I went and found my dad in the station buffet after the incident and once I did, mainly through shock, burst into tears. I told him what had happened, well the second part at least, and being a former police officer himself he immediately sought out the senior officer on duty to make a formal complaint. It was only after he followed this through all the formal procedures for several weeks, with my guilt over the whole thing slowly building up inside me the whole time, that a statement from the officer involved was made available to us in which he outlined in great, graphic, gut wrenching details exactly why he’d seen fit to accost me that night that my shame was revealed.
Loitering in car parks in the non-David Pleat way
Usually at this point the story teller says he could never remember his dad looking so disappointed in him, but mine was so mortified he couldn’t even bring himself to talk to me about what had happened himself. It was left to my mum to stick the letter from BTP down my miserable, lying little throat. I can’t walk through that subway even now years later without thinking about how much I let me dad down that night. He died 18 months later, without either of us ever actually talking to each other about it. So there’s a regret to carry around for the rest of my life.
You’ll notice that East Coast has scored unusually highly for cost – normally their method of extracting payment by holding you up by your ankles and shaking until all the money has fallen out attracts a mark of four or less. That’s because my friend works for the company, and he took me for free. In first class. Revenge for all those times I had to suffer their bloody replacement bus services over the years.
Scores >>> Journey 7/10 >>> Cost 10/10
In the pub
Things to like about the Tut ‘n’ Shive; it’s no more than a long goal kick away from the railway station, it’s a pub that always seems to be busy but always has a table free when you walk in, it’s welcoming to both home and away fans, you can get a round of drinks for a travelling group of eight for less than a score, you can get a “mixed grill sharing platter for two” for less than a fiver and you struggle to finish it, it has the live football on, it’s a CAMRA recognised joint and it’s a live music venue so the bar staff are used to serving drinks to a busy bar in the dark when they can’t hear what people have ordered making them super speedy and efficient on a Saturday lunch time.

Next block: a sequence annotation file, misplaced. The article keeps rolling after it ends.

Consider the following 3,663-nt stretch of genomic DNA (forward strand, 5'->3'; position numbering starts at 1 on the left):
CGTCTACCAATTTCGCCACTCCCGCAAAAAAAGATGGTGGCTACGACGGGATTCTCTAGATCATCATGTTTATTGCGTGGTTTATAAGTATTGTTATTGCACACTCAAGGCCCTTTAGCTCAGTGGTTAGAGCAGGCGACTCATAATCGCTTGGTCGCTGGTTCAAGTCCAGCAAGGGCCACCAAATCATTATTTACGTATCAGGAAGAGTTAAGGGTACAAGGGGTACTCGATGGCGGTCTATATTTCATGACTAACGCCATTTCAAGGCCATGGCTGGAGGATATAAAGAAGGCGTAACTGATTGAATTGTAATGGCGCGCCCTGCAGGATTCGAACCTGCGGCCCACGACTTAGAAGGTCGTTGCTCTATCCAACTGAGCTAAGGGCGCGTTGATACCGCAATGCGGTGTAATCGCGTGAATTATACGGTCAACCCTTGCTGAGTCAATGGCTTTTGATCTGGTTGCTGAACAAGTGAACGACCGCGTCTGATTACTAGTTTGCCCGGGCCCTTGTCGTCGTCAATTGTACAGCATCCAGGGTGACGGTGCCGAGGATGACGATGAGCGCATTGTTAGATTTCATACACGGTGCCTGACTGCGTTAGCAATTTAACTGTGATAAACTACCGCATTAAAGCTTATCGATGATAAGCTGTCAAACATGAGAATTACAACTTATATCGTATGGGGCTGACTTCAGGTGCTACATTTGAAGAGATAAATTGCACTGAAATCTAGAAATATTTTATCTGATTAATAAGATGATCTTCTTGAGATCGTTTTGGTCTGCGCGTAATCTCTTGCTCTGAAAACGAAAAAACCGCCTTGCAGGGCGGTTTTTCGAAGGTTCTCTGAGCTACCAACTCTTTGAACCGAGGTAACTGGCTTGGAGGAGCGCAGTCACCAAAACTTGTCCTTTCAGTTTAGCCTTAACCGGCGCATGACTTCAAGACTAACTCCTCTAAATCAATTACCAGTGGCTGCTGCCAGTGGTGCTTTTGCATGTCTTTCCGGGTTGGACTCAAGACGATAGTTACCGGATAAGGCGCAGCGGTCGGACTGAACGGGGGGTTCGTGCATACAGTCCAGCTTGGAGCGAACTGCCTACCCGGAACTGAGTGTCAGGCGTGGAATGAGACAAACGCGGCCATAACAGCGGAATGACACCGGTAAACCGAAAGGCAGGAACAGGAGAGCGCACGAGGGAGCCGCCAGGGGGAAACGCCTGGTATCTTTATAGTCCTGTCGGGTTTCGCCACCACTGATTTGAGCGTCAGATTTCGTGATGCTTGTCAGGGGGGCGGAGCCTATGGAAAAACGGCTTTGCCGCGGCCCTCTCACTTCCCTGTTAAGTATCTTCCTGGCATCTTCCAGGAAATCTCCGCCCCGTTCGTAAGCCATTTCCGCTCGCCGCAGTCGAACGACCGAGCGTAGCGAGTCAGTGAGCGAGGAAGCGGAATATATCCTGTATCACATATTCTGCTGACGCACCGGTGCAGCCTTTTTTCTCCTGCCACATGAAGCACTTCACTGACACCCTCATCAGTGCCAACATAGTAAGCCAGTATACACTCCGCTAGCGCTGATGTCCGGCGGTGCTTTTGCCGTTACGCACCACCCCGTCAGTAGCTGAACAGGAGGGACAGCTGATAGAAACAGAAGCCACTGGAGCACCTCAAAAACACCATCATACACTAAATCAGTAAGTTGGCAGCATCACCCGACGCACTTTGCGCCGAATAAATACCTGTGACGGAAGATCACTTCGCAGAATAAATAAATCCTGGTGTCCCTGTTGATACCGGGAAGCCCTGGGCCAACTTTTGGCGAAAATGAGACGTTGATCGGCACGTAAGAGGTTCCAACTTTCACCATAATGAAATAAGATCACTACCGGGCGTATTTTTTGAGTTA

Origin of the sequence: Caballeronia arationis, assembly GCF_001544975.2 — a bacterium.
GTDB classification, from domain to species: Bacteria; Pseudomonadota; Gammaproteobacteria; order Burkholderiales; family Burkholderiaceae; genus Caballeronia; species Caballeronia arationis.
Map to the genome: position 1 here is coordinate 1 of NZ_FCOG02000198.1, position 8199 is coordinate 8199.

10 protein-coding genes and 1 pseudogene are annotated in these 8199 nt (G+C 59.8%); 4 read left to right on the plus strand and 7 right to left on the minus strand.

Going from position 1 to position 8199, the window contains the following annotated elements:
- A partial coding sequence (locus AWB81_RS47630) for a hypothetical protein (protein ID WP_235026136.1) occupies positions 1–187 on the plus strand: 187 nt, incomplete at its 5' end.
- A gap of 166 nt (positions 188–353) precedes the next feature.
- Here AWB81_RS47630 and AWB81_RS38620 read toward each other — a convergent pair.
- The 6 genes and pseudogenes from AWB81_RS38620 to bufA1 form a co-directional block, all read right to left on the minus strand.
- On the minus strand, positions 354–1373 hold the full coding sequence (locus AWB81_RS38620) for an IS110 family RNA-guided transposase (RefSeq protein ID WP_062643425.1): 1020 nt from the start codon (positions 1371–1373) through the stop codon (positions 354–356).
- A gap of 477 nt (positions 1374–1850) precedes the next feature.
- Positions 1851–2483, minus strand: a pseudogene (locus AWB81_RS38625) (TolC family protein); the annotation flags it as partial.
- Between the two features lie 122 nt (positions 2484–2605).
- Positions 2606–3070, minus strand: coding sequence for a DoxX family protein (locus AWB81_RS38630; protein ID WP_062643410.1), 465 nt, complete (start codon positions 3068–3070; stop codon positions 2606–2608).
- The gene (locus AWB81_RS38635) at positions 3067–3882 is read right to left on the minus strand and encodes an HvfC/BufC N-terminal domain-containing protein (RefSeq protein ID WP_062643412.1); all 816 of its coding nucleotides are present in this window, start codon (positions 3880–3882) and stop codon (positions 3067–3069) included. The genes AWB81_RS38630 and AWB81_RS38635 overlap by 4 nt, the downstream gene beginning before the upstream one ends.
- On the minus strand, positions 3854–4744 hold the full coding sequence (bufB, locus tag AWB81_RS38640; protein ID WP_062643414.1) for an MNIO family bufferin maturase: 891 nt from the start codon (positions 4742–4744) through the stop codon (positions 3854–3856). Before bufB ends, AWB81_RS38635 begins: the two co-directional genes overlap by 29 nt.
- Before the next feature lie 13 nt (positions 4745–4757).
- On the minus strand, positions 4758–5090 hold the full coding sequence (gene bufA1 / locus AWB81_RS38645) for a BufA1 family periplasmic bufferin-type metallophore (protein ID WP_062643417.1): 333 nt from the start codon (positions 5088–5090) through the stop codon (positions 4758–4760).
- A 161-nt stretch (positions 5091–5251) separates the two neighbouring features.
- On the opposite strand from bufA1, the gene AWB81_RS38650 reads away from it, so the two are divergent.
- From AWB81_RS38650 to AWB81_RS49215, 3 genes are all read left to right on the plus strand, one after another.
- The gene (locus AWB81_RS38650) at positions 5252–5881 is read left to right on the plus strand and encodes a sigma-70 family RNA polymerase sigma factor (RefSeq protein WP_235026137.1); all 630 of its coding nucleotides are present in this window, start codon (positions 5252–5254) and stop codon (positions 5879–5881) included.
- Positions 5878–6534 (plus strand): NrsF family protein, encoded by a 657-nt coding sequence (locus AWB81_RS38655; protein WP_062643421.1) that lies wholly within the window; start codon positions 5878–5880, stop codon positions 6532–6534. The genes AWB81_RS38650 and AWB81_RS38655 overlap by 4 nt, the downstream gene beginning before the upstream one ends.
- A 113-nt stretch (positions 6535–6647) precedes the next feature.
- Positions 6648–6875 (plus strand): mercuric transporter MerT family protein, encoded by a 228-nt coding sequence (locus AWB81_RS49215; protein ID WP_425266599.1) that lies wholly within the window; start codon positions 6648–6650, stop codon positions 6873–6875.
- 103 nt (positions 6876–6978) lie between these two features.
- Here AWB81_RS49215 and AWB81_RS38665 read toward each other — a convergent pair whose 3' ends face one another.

It’s also a pub made entirely of wood for some reason, which reminded me of that episode of Phoenix Nights where Keith Lard the fire marshal turns up and sets fire to everything that he believes is a hazard. Channel Four has to run an extensive disclaimer and apology to Bolton fire marshal Keith Laird whenever they air that episode stating categorically that they have no proof whatsoever that he gets his sexual gratification from dogs.
Crutches that were earlier spotted being waved around in the air in celebration, put to more conventional use.
It probably hasn’t done enough to be our away pub of the year ahead of Dr Brown’s at Middlesbrough, but it’s a cracking place and one that I’ll miss if we are to end up in different divisions next season. Points off for showing the ever gripping round 29 of the Six Nations in the evening rather than the Sheffield Wednesday game, but I’m reliably informed that the international monkey wrestling has finally finished for another year now so football fans are again being welcomed back into boozers up and down the land with open arms, and the twats in barbour jackets have gone back to their smallholdings.
Scores >>> Pub 8/10 >>> Atmosphere 8/10 >>> Food 7/10 >>> Cost 9/10
Photo: Action Images